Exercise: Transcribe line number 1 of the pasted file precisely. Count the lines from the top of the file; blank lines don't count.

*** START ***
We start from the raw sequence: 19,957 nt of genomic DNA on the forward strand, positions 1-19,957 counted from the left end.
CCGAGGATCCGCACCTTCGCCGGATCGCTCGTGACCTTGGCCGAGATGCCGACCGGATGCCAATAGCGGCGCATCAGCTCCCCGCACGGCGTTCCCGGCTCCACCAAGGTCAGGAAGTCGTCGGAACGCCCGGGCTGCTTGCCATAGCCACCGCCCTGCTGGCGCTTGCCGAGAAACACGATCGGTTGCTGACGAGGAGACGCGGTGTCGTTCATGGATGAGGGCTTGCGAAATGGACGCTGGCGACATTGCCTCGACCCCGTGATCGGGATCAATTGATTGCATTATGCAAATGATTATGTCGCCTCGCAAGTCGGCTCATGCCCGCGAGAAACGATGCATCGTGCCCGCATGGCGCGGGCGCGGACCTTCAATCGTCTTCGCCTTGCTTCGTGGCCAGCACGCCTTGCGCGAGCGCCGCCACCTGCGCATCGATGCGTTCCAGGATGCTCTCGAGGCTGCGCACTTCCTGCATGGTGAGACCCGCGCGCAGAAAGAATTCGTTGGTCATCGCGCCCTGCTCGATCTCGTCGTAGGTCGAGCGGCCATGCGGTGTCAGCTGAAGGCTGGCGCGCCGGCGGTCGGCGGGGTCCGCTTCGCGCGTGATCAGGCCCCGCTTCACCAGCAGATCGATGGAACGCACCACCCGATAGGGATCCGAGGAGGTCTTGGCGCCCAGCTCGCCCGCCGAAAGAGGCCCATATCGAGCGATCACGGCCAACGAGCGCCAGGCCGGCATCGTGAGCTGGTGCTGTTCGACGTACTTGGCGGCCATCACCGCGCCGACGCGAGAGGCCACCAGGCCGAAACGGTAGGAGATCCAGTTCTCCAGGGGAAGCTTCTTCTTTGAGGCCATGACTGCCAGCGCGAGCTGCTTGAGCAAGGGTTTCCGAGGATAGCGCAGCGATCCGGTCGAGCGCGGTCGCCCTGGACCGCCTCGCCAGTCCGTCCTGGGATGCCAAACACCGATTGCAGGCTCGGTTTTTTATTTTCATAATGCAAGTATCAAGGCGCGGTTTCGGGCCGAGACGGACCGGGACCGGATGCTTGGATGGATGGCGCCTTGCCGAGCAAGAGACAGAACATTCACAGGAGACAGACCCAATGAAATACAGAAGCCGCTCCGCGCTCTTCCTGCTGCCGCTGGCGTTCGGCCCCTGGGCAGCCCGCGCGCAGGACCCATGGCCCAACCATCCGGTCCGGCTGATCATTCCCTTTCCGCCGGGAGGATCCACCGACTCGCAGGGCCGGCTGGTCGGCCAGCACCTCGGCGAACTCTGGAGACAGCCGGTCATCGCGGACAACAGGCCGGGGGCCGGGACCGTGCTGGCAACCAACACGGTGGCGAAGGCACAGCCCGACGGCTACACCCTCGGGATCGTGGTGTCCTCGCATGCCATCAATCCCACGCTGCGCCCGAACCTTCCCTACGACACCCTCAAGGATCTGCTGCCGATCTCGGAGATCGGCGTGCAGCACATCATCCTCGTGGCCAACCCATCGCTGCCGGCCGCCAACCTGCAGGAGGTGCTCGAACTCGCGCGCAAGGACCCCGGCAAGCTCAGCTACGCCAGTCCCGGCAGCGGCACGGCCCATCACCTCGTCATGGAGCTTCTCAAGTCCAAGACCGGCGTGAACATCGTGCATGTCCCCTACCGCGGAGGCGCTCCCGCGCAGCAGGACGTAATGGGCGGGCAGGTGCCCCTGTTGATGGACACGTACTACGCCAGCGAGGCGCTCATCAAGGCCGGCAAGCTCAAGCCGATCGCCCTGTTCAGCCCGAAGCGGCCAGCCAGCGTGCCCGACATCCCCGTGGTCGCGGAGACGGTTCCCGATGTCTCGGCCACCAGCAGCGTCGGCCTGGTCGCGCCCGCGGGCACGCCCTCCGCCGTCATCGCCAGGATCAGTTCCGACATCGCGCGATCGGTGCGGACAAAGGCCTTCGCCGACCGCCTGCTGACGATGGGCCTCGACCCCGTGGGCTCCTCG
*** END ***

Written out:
We start from the raw sequence: 19,957 nt of genomic DNA on the forward strand, positions 1-19,957 counted from the left end.